In the first half of the play, the conspirators are assembled and the conspiracy planned — with Cassius leading the charge. Unlike Brutus, Cassius mostly wants Caesar dead because of jealousy over the dictator’s power and popularity. However, even in the opening acts much of the story revolves around Brutus, because Cassius knows Brutus must be on-board because he’s both popular and respected. Brutus’s participation both lends moral authority to the act and will help get others to take part. Early in the play, Caesar returns to Rome and is warned by a soothsayer to “Beware the ides of March” (March 15th.) Near the play’s mid-point, the ides arrive, and the soothsayer is proven correct. The play’s second half involves a battle between pro-Caesar forces and the forces of the conspirators. Caesar’s right-hand man, Marcus Antony, and Caesar’s heir, Octavius, purse the conspirators [notably Brutus and Cassius and their men] who’d been forced to leave the city by an angry citizenry after Mark Antony gave a clever speech at Caesar’s funeral. In tragic style, the ensuing battle doesn’t work out well for Brutus, Cassius, or those who are with them.

In broad strokes, Shakespeare follows the flow of events of recorded history. However, in the details he takes dramatic / poetic license. For one thing, he adds a supernatural element with Brutus seeing the ghost of Julius Caesar toward the play’s end. [I suppose this could also be interpreted as stress-induced mental illness / hallucination on the part of Brutus as he not only realizes things are going poorly for him and his family (he was resigned to his own demise when he signed on,) but, moreover, he may recognize that things might get worse for Rome under Caesar’s successors, rather than better. In the debate about whether to eliminate Antony (and about allowing Antony to speak at the funeral,) Brutus comes down firmly on a side favoring Antony. That said, Brutus is presented as a rock – a stoic to the core.] It should be pointed out that the other apparent supernatural element of the story, the soothsayer’s warning, is recorded in some accounts and wasn’t made up by Shakespeare (which is not so say it wasn’t made up by someone.) However, the bard did make up Caesar’s final words, “Et tu, Brute?” [“You, too, Brutus?”]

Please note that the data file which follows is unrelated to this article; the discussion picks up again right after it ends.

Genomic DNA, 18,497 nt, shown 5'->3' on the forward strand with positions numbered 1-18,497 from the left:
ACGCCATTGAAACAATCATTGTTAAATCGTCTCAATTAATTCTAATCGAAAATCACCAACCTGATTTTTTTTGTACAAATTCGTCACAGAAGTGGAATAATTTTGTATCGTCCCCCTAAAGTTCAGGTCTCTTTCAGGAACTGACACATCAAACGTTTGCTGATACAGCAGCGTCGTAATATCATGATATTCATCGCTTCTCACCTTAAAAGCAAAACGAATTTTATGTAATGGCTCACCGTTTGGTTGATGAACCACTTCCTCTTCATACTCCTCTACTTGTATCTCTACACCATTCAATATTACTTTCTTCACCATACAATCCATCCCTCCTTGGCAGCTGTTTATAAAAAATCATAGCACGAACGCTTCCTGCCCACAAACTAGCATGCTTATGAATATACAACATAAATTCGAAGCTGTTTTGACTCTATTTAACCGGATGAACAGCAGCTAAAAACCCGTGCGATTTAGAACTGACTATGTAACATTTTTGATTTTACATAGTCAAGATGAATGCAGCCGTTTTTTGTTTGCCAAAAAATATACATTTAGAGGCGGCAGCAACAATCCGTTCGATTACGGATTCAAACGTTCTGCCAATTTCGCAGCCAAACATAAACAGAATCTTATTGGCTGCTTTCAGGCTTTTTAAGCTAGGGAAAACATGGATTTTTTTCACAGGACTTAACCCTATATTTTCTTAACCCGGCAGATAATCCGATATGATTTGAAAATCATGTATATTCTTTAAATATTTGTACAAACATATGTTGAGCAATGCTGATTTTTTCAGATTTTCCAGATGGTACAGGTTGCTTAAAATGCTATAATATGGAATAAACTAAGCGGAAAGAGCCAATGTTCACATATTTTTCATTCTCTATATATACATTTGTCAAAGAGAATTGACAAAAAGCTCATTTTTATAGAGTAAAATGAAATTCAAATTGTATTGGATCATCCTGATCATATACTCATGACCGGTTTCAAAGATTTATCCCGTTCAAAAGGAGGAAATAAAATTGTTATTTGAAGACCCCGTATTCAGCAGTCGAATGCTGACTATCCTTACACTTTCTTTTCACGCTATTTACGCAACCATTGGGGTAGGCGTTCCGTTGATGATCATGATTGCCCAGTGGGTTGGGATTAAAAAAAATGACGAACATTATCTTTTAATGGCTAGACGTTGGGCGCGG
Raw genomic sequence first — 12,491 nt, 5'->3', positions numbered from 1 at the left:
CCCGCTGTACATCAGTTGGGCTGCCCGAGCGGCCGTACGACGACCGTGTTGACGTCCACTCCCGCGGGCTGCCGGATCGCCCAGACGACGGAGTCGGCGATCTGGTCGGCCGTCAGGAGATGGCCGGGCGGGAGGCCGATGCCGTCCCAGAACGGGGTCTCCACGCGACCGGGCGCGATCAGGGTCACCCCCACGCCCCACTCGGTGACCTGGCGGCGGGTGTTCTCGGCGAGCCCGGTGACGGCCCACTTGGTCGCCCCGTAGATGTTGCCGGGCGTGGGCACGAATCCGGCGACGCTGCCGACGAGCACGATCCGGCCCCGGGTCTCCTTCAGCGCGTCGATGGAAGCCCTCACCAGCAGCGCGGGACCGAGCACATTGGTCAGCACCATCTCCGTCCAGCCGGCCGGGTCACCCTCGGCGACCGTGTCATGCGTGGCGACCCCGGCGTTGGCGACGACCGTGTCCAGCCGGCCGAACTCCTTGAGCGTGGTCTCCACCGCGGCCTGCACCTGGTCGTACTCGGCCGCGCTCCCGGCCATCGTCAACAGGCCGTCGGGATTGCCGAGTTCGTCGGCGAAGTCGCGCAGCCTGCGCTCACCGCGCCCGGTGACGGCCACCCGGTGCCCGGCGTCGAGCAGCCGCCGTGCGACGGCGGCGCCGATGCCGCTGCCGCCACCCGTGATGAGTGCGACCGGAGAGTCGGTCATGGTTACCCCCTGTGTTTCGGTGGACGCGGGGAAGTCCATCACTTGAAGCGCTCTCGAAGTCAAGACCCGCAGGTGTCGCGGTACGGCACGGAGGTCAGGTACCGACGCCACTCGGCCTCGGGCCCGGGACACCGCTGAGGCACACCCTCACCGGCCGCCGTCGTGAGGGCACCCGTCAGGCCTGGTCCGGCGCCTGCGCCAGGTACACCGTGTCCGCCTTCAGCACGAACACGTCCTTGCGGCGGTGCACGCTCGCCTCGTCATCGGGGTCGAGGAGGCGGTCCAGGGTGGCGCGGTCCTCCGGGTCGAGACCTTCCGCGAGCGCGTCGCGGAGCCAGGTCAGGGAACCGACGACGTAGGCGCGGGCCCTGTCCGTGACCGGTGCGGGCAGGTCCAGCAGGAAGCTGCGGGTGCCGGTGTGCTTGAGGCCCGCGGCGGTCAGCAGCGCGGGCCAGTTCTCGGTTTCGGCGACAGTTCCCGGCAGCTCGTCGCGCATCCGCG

Lest one think this is irrelevant Elizabethan Era tragedy with little to say about the world today, the crowd dynamics portrayed in the play’s middle act may feel sadly familiar. All it takes for the crowd to go from “Brutus is honorable, forget Caesar” to “Let’s go burn down Brutus’s house!” is a change of speaker from Brutus to Antony. And Antony is only gently riling them up. Mostly, he’s exploiting the fact that the crowd has intensity and passion, but no intelligence. So, they are ready to go out killing and burning without much spurring them on, but they need a leader to point them in a direction (and they don’t seem to care much what the target is.) This mindless, madness of crowds can be seen when Cinna the Poet is captured by the crowd, and they beat him. Even when it’s recognized that it isn’t the same Cinna that participated in the conspiracy, the crowd continues attacking him on the basis that he’s named Cinna.

Where Titus Andronicus aims for the gut and Romeo & Juliet aims for the heart, “Julius Caesar” is more cerebral – a thinking man’s play. What is the virtuous course of action? That’s the question that plays out from beginning to end as events change. This is one of those works everyone should read.

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BOOK REVIEW: Pale Rider by Laura Spinney

Pale Rider: The Spanish Flu of 1918 and How It Changed the WorldPale Rider: The Spanish Flu of 1918 and How It Changed the World by Laura Spinney
My rating: 5 of 5 stars page


Before the present-day COVID-19 pandemic, the Spanish Flu of 1918 seemed to be a largely forgotten historical footnote. It was overshadowed by its more explosive, if less lethal, co-event, World War I – the war that was fallaciously believed to hold the promise of ending all wars. Furthermore, Spanish Flu never achieved the mystique of the Black Death. In fact, among the fascinating questions this book examines is why such a world-changing event isn’t more diligently studied. Of course, these days there is a sort of grim desire to understand what happened in 1918 and what – if any – lessons can be learned.